Friday, November 17, 2006

Desert Island Five

Well, after that all-too-ponderous post (and generous comments from y'all, including my first from an unknown-er (thanks Reel Fanatic -- more on Babel/Inarritu/Arriaga, next post...), I pick up where last Sunday's New York Times left off. A top-five list. The magazine section was devoted to comedy, and they published a lot of top-five lists as answers to the question "Which comedies would you want on a desert island?"

Among those surveyed: Will Ferrell, Christopher Guest (nice articles on both of them, too), Ricky Gervais, Catherine O'Hara, Bernie Mac, a bunch of other performers, writers, and directors. The most frequently listed movie was "This Is Spinal Tap." I was surprised to see some brilliant comic minds with "Dumb & Dumber" and "Team America: World Police" on their top fives.

Surely some of that's due to physical comedy getting the big laughs. This subject is taken up in the magazine's lead-off article by A.O. Scott. He's never been one my fave film reviewers (even less so after his lukewarm, miss-the-point-entirely review of Big Bad Love), but it's a pretty good piece on why "Borat" works and why something like the VW microbus gag in "Little Miss Sunshine" keeps getting funnier as the movie goes.

I'm tempted to do a top ten. Top fives are too hard. And the desert island factor means each movie must reward repeated viewings. So uneven movies tend to fall out. I still laugh as hard at the funny stuff in Woody Allen's "Love and Death" as I do at anything, but it has moments I find so lame, it's embarrassing. I have to eliminate things like "Harold and Maude," which I probably saw a dozen times as an adolescent, in favor of what I'd be willing to see again and again now, as an incredibly sophisticated adult with laser-like, irony-clad perception...

I really would rather watch "Jackass Number Two" than "Room With A View" on a given day. But top five?

My first attempt will be chronological:

1. Steamboat Bill, Jr. (Buster Keaton)
2. Sleeper (Woody Allen)
3. Fast Times At Ridgemont High (Cameron Crowe, Amy Heckerling)
4. Flirting With Disaster (David O. Russell)
5. High Fidelity (John Cusack, Stephen Frears)

That looks pretty close. I can't believe the Coen bros. aren't on there somewhere, but... "Raising Arizona"? "The Big Lebowski"? "O, Brother...?" and what would I take out? Maybe "Fast Times..." Or maybe I'd have to admit that stretches of "Steamboat Bill, Jr." are dull and not worth the great rewards of its high points. Maybe I'd have to include "Groundhog Day," a nearly perfect movie, especially for a desert island situation.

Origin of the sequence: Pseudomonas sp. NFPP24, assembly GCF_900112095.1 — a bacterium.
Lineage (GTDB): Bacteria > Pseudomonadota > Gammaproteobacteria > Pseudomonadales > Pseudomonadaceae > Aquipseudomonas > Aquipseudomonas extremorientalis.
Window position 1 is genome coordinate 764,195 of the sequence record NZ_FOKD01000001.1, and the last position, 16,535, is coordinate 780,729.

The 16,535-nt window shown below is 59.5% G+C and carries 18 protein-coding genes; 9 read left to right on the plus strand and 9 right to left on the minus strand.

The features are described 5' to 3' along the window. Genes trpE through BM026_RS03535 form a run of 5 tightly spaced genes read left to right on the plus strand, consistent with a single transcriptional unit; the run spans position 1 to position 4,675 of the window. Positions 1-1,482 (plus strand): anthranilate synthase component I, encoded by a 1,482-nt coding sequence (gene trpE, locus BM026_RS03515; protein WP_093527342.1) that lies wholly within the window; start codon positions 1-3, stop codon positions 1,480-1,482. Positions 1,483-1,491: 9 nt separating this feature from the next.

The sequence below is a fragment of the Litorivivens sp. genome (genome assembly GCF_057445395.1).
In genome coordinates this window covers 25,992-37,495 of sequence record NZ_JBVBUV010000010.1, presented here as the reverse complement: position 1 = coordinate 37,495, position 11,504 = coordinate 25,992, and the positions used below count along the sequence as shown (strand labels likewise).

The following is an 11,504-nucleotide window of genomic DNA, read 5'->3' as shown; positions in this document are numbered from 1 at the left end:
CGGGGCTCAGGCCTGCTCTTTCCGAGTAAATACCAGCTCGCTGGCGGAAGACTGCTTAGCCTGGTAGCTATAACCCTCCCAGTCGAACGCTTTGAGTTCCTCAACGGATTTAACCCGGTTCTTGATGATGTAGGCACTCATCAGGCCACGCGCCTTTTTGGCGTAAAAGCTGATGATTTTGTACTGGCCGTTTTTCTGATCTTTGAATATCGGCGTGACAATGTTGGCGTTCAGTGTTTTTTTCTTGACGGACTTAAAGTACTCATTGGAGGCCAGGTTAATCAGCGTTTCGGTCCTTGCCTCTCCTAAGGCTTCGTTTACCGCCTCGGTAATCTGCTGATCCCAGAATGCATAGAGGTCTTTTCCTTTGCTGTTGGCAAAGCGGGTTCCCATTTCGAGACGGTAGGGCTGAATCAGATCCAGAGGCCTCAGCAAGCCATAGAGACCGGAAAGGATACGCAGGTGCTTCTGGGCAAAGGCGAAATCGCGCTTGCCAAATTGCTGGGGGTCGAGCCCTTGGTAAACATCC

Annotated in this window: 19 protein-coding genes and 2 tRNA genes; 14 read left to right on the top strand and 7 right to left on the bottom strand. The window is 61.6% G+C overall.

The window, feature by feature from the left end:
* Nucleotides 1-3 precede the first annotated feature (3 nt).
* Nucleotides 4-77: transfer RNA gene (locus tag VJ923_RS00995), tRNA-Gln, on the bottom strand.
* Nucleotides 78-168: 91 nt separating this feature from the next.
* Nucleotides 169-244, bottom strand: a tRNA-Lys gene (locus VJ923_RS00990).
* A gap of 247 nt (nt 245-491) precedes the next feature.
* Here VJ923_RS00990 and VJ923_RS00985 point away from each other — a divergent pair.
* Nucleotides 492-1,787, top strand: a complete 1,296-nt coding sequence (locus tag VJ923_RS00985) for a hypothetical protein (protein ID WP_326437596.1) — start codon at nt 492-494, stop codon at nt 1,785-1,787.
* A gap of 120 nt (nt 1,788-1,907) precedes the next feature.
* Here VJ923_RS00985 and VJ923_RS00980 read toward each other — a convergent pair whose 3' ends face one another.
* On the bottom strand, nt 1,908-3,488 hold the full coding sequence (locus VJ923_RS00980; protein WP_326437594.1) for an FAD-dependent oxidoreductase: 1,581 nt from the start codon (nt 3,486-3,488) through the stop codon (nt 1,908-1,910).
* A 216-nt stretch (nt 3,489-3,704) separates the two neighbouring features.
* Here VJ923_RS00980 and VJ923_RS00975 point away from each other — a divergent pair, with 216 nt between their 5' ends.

My friend Matt used to review films for a newspaper and says there are at least two John Cusack movies that are better and funnier than "High Fidelity." Them's fightin' words.

Man, this is hard to do. Each movie I love that I have to leave out is like a kick in the groin of my personal aesthetic. It hurts, man!

Go ahead. I dare ya.


Anonymous said...

Which two movies does he think are better than High Fidelity? I think Grosse Pointe Blank is his best movie.

djayt said...

Young Frankenstein
Flirting With Disaster
Spinal Tap
Lock, Stock, and 2 Smoking Barrels

Not in that order.

Jasph said...

Anonymous: I believe my friend Matt said "The Sure Thing" and, uh, I forget the other one. Not "Say Anything" (which I love). Something else. But I should add that I, too, loved "Grosse Pointe Blank."

Daniel! I've never even seen Lock, Stock, etc. It's been on cable a lot, but I've always flipped past. Next time, I won't. And I love "Snatch," in life and on your list. The brutality might keep it off mine, but I remember feeling almost giddy at the energy of that movie. The editing was astounding.

A Top 25, maybe. That'd be less painful.

djayt said...

L, S, & 2 is almost meditative by comparison, and really is a companion piece. It sets up Snatch really well.

And, they get the thespian ball rolling for Jason Statham, who lights up Transporter and Transporter II. Both feature Jackie Chan level action from a seemingly middle-aged Englishman.

And Vinnie Jones, of course, is pure hooligan genius. It makes one proud to be at least 1/8th English.